Clay figurines known as dogu from Japan’s prehistoric Jomon Period (11,000 BC–5th century BC) are thought to have been used in prayer. Mostly female in form, they are acclaimed worldwide as works of art that reflect the faith and spiritual world of their creators. Among these figurines, those designated National Treasures have both historical value and beautifully modeled forms.
On this occasion, in cooperation with Yamagata Prefecture and the Yamagata Promotional Organization for Industrial Technology, the Tokyo National Museum is holding the special viewing, Goddess of the Jomon Period: A National Treasure Dogu Figurine.
This particular figurine is called the Goddess of the Jomon Period because of its elegant yet powerful form. It is also the largest standing dogu figurine yet to be discovered. At the Nishinomae Excavation Site in Funagata, Yamagata Prefecture, where this figurine was found, 47 dogu fragments of various sizes were also unearthed and designated National Treasures on September 6, 2012. At this exhibition, we will display 41 of these fragments in addition to the Goddess of the Jomon Period. This is the first time that these objects are being displayed outside of Yamagata Prefecture since their designation as National Treasures.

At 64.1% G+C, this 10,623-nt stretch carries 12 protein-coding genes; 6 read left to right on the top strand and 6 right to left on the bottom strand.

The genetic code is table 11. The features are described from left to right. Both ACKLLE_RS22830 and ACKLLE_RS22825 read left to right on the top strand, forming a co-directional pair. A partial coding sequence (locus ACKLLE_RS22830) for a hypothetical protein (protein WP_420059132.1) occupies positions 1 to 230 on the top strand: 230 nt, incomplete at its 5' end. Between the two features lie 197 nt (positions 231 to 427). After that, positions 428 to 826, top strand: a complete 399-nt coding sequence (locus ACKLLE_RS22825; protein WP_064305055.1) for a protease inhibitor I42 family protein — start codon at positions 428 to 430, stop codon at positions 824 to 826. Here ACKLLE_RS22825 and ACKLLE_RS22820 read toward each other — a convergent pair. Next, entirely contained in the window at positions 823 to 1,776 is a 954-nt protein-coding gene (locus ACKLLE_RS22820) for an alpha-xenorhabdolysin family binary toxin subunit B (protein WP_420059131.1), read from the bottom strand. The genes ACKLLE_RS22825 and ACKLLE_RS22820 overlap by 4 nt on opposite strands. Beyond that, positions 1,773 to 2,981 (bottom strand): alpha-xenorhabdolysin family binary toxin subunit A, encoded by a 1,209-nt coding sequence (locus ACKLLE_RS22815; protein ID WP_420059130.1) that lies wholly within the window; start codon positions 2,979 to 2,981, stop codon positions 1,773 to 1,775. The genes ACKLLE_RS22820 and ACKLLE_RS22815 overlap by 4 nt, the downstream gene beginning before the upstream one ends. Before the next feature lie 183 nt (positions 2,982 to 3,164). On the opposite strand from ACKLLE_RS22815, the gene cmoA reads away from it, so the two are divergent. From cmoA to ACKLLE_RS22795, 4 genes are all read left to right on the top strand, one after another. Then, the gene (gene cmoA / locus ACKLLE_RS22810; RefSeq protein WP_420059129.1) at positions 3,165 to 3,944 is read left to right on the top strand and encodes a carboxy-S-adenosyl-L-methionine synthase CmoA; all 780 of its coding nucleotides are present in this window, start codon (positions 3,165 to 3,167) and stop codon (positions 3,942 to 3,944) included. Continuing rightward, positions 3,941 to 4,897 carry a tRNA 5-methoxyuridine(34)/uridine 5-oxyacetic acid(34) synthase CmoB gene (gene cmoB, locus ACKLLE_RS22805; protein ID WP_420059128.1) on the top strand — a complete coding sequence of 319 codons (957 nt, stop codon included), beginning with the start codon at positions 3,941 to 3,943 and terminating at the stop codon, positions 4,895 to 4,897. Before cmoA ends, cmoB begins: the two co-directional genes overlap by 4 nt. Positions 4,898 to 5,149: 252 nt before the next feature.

Moreover, the Goddess of the Jomon Period will be displayed in a “next-generation museum display case with OLED (organic light-emitting diode) lighting.” This case, which was developed through cooperation among firms in Yamagata Prefecture and incorporates the latest technology, allows visitors to fully enjoy the beautiful form of this dogu figurine.